It’s getting to that time of the year, summer has passed and the early autumn days are bringing some overcast, cooler days. It’s actually beautiful weather to get outside – not stinking hot, but not too cold. Many of us are enjoying outdoor exercise, picnics in the park, or even making the most of those final few beach trips. At the end of the day, the last thing you want is to come home burnt, mortified (and mystified!) as to how it happened. It was cloudy, and you were in the shade all day, right? Burnt skin is not healthy skin and can even lead to skin cancer, so we need to consider how we can prevent this, for the sake of our health and our family’s health.
Can you get burnt on cloudy or cool days?
Yes! As I mentioned before, many of us have learnt this the hard way. The sun can damage your skin on windy, cloudy and cool days. This is because it is ultraviolet (UV) radiation, not temperature, that causes skin damage. A cool or overcast day may have UV ratings akin to those on a warm, sunny day.
This is because UV radiation can travel through clouds. What’s scary is it might even be a stronger UV rating when the clouds are out, as the rays reflect off the clouds. Surfaces like sand, water and even grass can also increase the intensity because the rays can reflect off them too.
Can you get burnt on windy days?
Contrary to popular belief, the Cancer Council have advised that there is no such thing as wind burn on a windy day. If it’s windy and you get a red face, it’s likely to be sunburn.
Will a tree block UV rays?
It will block some UV rays, but others can bounce from the surfaces I mentioned above, reflecting onto (and damaging!) your skin.
How can you tell if you’ll burn on a cloudy day?
Remember – you can’t see or feel UV rays, so don’t let your senses trick you! Check the daily sun protection times for the UV rating, available online in the Cancer Council’s homepage SunSmart module, in the weather section of newspapers, or on the free SunSmart app. The UV Index or rating is a simple way of describing the daily danger of solar UV radiation intensity. The sun protection times show when the UV is forecast to be 3 or above.
How to prevent burning on a cloudy day
You should always use the Cancer Council’s five sun protection measures – clothing, sunscreen, a hat, sunglasses and shade – to ensure the best protection.
Sun protection is is something I am so passionate about, especially since having Finn. I can’t bare the thought of his precious little skin being damaged at such a young age. Reis and I have the responsibility to model sun protection to Finn, so whenever we go to the beach we wear our rashies, hats, sunglasses (well for Finn we do our best, but they don’t stay on long, as you can see!), sunscreen, and sit in the shade or pop up an umbrella.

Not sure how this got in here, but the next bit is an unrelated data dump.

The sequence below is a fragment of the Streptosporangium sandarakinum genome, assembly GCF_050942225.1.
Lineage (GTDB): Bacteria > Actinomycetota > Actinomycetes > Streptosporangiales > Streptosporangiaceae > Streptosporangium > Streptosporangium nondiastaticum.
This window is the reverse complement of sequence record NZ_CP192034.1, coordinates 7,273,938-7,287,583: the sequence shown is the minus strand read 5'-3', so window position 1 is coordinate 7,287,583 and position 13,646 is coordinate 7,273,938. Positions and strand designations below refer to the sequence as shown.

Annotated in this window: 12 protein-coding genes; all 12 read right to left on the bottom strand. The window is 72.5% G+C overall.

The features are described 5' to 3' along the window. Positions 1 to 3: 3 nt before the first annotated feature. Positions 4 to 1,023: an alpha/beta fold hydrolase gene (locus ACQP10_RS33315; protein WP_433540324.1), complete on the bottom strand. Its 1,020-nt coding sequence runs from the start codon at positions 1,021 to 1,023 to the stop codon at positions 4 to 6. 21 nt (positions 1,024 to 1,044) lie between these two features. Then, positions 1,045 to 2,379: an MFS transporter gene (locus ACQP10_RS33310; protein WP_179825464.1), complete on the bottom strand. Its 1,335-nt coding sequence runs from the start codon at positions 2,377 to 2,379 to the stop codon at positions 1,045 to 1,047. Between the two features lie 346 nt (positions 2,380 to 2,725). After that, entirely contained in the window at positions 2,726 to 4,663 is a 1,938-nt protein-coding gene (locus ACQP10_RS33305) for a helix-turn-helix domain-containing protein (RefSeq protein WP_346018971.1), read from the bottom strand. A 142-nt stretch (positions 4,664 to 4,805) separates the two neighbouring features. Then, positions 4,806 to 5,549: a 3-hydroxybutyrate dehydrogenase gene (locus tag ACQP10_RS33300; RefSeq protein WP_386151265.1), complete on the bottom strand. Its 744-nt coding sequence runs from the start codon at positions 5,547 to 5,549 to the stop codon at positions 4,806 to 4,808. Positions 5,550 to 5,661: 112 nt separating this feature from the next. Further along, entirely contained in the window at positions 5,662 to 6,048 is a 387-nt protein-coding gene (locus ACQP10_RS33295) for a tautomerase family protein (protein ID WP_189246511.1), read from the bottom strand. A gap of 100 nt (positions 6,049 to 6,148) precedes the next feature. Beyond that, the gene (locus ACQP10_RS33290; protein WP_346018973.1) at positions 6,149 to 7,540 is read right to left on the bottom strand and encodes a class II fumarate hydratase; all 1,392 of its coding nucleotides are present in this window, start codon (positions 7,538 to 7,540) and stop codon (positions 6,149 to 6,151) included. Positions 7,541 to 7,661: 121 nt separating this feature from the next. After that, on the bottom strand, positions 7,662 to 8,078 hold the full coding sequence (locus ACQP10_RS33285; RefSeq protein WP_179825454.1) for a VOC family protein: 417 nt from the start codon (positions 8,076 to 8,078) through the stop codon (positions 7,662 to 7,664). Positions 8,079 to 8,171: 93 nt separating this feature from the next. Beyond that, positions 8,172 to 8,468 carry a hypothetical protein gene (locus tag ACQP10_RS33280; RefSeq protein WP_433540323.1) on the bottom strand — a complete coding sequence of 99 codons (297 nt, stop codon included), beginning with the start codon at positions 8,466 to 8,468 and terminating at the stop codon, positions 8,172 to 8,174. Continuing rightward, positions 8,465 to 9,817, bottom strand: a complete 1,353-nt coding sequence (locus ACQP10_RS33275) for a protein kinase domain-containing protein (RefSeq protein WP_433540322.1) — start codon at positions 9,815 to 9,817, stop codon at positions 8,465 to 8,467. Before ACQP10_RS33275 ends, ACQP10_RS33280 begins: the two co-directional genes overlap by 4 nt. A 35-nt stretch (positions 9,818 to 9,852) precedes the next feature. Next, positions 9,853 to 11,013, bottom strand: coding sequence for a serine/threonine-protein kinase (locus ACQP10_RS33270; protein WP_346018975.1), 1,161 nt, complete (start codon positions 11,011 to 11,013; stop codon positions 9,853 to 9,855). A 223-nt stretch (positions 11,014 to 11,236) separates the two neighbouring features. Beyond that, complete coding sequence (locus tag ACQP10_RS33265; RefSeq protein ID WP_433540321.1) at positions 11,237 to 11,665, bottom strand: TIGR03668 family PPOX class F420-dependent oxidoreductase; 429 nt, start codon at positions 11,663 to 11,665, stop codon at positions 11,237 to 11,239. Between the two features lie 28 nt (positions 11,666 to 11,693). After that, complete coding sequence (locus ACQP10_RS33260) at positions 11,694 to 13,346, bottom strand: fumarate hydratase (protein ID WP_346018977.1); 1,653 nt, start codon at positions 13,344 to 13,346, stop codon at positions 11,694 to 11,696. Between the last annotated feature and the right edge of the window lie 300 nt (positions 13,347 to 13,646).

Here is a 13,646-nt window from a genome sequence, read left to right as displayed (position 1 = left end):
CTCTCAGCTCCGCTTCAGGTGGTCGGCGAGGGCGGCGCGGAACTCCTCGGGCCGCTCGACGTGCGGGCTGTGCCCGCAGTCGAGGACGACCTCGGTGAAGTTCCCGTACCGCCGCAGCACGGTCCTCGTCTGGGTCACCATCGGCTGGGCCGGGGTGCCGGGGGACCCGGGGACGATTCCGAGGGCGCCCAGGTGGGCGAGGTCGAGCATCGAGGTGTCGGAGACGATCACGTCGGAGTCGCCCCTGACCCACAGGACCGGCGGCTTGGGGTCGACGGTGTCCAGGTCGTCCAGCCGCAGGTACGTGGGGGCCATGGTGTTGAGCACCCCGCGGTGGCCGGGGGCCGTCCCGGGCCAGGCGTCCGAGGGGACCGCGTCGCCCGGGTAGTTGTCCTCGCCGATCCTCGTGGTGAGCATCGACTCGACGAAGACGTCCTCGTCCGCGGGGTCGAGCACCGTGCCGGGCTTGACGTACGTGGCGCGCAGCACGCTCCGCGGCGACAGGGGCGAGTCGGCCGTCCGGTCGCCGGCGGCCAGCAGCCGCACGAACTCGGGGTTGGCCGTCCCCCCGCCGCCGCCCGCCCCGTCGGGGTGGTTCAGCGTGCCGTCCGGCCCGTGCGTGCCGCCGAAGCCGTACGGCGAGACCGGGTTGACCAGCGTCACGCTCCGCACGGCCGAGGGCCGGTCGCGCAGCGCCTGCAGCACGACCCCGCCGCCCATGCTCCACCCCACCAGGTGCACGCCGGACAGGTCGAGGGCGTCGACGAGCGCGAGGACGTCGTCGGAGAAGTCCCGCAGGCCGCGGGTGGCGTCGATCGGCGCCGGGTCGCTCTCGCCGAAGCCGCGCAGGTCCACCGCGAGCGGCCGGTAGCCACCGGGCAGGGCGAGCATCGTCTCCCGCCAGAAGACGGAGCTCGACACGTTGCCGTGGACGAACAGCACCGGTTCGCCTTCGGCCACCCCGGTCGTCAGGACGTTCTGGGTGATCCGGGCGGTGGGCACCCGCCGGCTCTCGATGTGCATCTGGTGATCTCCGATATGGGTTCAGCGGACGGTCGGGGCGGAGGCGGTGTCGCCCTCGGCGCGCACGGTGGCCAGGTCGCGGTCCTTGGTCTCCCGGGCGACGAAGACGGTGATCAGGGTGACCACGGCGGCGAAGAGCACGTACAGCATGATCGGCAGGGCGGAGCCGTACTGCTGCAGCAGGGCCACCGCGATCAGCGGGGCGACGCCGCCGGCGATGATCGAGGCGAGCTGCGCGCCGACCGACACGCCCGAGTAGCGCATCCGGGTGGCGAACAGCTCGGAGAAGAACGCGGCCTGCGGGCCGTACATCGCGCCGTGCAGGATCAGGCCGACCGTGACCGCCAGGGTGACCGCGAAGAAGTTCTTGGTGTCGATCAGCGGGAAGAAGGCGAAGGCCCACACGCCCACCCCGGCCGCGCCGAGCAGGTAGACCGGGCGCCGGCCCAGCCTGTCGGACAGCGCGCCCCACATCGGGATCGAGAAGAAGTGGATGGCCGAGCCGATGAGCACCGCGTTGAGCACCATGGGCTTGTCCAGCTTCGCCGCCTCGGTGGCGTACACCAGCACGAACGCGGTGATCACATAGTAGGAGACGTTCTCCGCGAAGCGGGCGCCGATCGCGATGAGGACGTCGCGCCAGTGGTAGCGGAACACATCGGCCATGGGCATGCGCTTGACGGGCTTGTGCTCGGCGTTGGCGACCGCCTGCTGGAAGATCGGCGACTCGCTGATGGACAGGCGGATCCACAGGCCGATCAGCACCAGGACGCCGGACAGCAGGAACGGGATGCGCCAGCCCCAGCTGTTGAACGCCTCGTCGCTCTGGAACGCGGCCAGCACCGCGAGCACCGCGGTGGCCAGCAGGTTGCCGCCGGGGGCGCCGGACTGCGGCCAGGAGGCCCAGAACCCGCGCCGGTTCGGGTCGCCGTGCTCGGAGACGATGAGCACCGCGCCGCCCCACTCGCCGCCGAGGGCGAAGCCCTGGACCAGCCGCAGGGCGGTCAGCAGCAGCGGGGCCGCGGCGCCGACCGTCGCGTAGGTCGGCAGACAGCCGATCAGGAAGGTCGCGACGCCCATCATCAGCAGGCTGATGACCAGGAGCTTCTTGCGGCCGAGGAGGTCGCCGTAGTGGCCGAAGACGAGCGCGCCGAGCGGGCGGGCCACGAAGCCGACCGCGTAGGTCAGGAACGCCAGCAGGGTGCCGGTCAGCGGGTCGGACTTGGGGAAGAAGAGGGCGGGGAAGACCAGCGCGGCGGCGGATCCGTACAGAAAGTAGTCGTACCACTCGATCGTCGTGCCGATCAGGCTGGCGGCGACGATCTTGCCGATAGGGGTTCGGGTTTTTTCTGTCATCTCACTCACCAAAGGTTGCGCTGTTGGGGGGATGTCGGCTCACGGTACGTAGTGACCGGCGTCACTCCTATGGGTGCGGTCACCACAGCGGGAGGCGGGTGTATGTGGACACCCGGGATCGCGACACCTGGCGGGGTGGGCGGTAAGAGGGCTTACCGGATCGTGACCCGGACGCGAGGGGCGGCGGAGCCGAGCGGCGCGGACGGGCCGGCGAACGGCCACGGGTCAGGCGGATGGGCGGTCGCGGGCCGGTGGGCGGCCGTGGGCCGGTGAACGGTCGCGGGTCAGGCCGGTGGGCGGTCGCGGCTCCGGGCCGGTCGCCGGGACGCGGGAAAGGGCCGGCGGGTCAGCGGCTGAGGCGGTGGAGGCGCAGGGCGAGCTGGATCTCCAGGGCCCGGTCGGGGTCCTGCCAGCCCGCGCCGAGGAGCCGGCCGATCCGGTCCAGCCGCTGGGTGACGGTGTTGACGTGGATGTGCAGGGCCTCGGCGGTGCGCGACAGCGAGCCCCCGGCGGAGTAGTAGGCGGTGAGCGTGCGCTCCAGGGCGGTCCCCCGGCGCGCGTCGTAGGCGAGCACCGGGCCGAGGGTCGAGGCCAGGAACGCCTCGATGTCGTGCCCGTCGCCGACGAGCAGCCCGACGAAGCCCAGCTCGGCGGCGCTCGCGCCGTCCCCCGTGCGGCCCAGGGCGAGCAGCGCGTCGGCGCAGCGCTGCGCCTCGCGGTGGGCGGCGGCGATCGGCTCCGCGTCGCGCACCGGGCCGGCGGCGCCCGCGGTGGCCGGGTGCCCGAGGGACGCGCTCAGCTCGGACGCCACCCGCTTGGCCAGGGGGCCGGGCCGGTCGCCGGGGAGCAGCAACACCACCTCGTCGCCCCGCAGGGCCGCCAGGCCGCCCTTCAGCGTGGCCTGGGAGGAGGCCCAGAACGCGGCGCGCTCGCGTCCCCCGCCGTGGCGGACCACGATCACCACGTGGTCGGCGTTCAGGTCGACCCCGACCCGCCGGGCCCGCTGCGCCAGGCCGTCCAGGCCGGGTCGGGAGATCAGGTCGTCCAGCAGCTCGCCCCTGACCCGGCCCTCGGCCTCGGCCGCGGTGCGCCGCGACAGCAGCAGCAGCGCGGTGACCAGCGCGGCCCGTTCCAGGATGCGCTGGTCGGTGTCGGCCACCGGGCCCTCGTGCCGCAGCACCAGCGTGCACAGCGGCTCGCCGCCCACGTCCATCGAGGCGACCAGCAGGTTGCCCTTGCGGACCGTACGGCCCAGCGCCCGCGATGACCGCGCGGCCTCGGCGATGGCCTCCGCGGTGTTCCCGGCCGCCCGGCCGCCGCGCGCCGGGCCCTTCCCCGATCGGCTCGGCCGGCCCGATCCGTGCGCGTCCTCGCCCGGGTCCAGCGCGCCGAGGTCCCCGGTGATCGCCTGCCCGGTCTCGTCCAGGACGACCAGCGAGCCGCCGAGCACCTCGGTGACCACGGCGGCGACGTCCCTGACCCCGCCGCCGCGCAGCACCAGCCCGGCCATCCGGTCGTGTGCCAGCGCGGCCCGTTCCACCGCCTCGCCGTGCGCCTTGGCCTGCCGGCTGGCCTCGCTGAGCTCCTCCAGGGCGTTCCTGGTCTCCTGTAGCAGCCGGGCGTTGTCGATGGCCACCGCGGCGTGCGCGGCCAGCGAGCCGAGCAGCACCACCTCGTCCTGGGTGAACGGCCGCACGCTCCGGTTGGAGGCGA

My favourites from the Cancer Council Council Sun Protection Range
Cancer Council Bonnie & Neil collection
As Eat Pray Workout is a big supporter of the Cancer Council they have generously gifted us with some of their range to share with you. As you can see it’s far from dorky, in fact they have a stunning new range (pictured above) by textile design duo Bonnie & Neil.
Cancer Council’s Ugly Xmas Rashie
If however, it’s still not ‘cool enough’ for you, then I recommend embracing the Ugly Christmas Rashies – what a hoot they are! There’s the traditional red and navy below or this year they brought out the gorgeous Cockatoo range.
The Cancer Council also have a lovely range of reasonably priced polarised sunglasses, rashies, and shade options. The umbrella pictured above is a print from the Bonnie & Neil range, which always makes me feel like I’m on holidays! We often use the umbrella over the play pool at home or when we are on a picnic.
This picture above in my Ugly Christmas Rashie was Finn’s first time at the beach…I can’t believe this was over a year ago now!
Know someone who needs a reminder that they can still be burnt in the shade? Share this post with them and together, let’s help prevent cancer.
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